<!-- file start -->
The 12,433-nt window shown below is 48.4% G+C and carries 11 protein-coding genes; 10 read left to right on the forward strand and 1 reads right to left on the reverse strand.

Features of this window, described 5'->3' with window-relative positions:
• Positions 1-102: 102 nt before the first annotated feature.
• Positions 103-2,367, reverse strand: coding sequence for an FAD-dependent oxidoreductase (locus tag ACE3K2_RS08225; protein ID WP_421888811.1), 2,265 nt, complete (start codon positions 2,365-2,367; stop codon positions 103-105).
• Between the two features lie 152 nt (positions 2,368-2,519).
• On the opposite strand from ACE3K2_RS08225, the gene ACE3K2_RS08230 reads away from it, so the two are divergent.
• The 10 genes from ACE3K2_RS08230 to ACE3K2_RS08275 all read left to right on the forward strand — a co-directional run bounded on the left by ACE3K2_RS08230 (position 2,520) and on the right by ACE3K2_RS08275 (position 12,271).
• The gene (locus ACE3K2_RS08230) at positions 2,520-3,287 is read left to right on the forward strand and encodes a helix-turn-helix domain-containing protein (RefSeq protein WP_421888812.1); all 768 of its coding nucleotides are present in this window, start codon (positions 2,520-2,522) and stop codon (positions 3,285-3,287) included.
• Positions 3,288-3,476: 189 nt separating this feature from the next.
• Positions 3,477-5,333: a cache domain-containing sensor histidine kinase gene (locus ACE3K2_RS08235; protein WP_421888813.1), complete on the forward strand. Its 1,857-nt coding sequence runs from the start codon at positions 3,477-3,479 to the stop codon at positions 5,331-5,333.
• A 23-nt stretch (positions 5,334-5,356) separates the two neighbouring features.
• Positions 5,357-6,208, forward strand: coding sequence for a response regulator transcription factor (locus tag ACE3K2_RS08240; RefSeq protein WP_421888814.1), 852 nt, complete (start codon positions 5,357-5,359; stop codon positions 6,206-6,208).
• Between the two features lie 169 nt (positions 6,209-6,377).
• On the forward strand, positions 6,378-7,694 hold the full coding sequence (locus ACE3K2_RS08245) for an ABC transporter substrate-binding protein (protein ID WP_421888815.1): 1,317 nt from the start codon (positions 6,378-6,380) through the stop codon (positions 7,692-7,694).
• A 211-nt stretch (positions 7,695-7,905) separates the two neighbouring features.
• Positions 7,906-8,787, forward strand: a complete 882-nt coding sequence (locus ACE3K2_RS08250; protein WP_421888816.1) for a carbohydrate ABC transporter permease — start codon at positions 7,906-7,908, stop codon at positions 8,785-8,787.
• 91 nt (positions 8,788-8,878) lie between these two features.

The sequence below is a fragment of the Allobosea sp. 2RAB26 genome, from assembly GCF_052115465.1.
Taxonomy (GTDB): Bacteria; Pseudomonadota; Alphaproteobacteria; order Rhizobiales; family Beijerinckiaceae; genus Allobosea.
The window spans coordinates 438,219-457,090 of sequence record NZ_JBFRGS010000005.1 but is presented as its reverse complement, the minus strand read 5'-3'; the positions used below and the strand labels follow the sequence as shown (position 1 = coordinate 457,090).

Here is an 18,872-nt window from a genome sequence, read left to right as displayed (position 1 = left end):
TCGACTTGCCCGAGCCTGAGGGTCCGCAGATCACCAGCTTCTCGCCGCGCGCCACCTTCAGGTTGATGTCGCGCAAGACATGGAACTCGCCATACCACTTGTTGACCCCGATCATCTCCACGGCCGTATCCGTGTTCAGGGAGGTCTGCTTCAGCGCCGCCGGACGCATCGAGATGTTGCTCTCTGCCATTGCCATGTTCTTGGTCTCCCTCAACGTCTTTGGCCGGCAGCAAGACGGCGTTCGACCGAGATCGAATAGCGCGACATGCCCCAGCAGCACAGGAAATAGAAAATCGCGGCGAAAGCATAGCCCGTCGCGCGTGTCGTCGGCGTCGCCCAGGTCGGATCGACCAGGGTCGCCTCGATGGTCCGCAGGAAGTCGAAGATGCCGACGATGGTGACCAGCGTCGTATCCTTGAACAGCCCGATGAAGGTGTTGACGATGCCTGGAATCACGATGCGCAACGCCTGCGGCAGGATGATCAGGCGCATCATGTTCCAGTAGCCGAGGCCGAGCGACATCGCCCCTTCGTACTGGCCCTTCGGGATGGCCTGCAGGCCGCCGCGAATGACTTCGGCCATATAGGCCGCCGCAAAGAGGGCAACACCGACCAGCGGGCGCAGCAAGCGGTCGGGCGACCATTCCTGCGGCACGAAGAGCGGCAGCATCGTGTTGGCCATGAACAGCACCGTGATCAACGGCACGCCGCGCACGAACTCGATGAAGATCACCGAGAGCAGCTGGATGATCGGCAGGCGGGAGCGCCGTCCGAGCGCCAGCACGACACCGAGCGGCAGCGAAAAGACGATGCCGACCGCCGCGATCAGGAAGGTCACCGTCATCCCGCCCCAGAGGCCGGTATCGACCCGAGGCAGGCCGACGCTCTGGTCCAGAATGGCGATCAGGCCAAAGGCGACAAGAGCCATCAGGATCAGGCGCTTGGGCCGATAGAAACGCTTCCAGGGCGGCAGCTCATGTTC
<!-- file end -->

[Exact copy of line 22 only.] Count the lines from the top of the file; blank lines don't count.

TCGACTTGCCCGAGCCTGAGGGTCCGCAGATCACCAGCTTCTCGCCGCGCGCCACCTTCAGGTTGATGTCGCGCAAGACATGGAACTCGCCATACCACTTGTTGACCCCGATCATCTCCACGGCCGTATCCGTGTTCAGGGAGGTCTGCTTCAGCGCCGCCGGACGCATCGAGATGTTGCTCTCTGCCATTGCCATGTTCTTGGTCTCCCTCAACGTCTTTGGCCGGCAGCAAGACGGCGTTCGACCGAGATCGAATAGCGCGACATGCCCCAGCAGCACAGGAAATAGAAAATCGCGGCGAAAGCATAGCCCGTCGCGCGTGTCGTCGGCGTCGCCCAGGTCGGATCGACCAGGGTCGCCTCGATGGTCCGCAGGAAGTCGAAGATGCCGACGATGGTGACCAGCGTCGTATCCTTGAACAGCCCGATGAAGGTGTTGACGATGCCTGGAATCACGATGCGCAACGCCTGCGGCAGGATGATCAGGCGCATCATGTTCCAGTAGCCGAGGCCGAGCGACATCGCCCCTTCGTACTGGCCCTTCGGGATGGCCTGCAGGCCGCCGCGAATGACTTCGGCCATATAGGCCGCCGCAAAGAGGGCAACACCGACCAGCGGGCGCAGCAAGCGGTCGGGCGACCATTCCTGCGGCACGAAGAGCGGCAGCATCGTGTTGGCCATGAACAGCACCGTGATCAACGGCACGCCGCGCACGAACTCGATGAAGATCACCGAGAGCAGCTGGATGATCGGCAGGCGGGAGCGCCGTCCGAGCGCCAGCACGACACCGAGCGGCAGCGAAAAGACGATGCCGACCGCCGCGATCAGGAAGGTCACCGTCATCCCGCCCCAGAGGCCGGTATCGACCCGAGGCAGGCCGACGCTCTGGTCCAGAATGGCGATCAGGCCAAAGGCGACAAGAGCCATCAGGATCAGGCGCTTGGGCCGATAGAAACGCTTCCAGGGCGGCAGCTCATGTTC